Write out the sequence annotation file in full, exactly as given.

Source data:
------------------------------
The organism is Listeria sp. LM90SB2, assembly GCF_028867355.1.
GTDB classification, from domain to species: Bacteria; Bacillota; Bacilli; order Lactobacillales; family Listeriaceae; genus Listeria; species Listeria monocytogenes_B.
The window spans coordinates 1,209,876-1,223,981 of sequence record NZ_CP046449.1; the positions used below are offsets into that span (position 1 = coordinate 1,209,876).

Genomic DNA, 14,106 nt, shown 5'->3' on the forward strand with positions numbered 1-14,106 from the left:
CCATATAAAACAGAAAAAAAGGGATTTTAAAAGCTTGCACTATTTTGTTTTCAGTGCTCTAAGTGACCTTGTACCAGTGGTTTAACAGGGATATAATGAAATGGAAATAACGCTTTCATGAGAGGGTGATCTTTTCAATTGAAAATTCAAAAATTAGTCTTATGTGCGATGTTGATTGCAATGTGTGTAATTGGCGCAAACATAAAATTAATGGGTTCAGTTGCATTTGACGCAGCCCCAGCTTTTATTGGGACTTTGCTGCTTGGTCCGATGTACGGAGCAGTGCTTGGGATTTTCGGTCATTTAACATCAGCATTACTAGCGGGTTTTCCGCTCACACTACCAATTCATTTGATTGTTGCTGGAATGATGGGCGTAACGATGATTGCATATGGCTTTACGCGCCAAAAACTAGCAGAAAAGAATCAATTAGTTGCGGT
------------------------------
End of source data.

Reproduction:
The organism is Listeria sp. LM90SB2, assembly GCF_028867355.1.
GTDB classification, from domain to species: Bacteria; Bacillota; Bacilli; order Lactobacillales; family Listeriaceae; genus Listeria; species Listeria monocytogenes_B.
The window spans coordinates 1,209,876-1,223,981 of sequence record NZ_CP046449.1; the positions used below are offsets into that span (position 1 = coordinate 1,209,876).

Genomic DNA, 14,106 nt, shown 5'->3' on the forward strand with positions numbered 1-14,106 from the left:
CCATATAAAACAGAAAAAAAGGGATTTTAAAAGCTTGCACTATTTTGTTTTCAGTGCTCTAAGTGACCTTGTACCAGTGGTTTAACAGGGATATAATGAAATGGAAATAACGCTTTCATGAGAGGGTGATCTTTTCAATTGAAAATTCAAAAATTAGTCTTATGTGCGATGTTGATTGCAATGTGTGTAATTGGCGCAAACATAAAATTAATGGGTTCAGTTGCATTTGACGCAGCCCCAGCTTTTATTGGGACTTTGCTGCTTGGTCCGATGTACGGAGCAGTGCTTGGGATTTTCGGTCATTTAACATCAGCATTACTAGCGGGTTTTCCGCTCACACTACCAATTCATTTGATTGTTGCTGGAATGATGGGCGTAACGATGATTGCATATGGCTTTACGCGCCAAAAACTAGCAGAAAAGAATCAATTAGTTGCGGT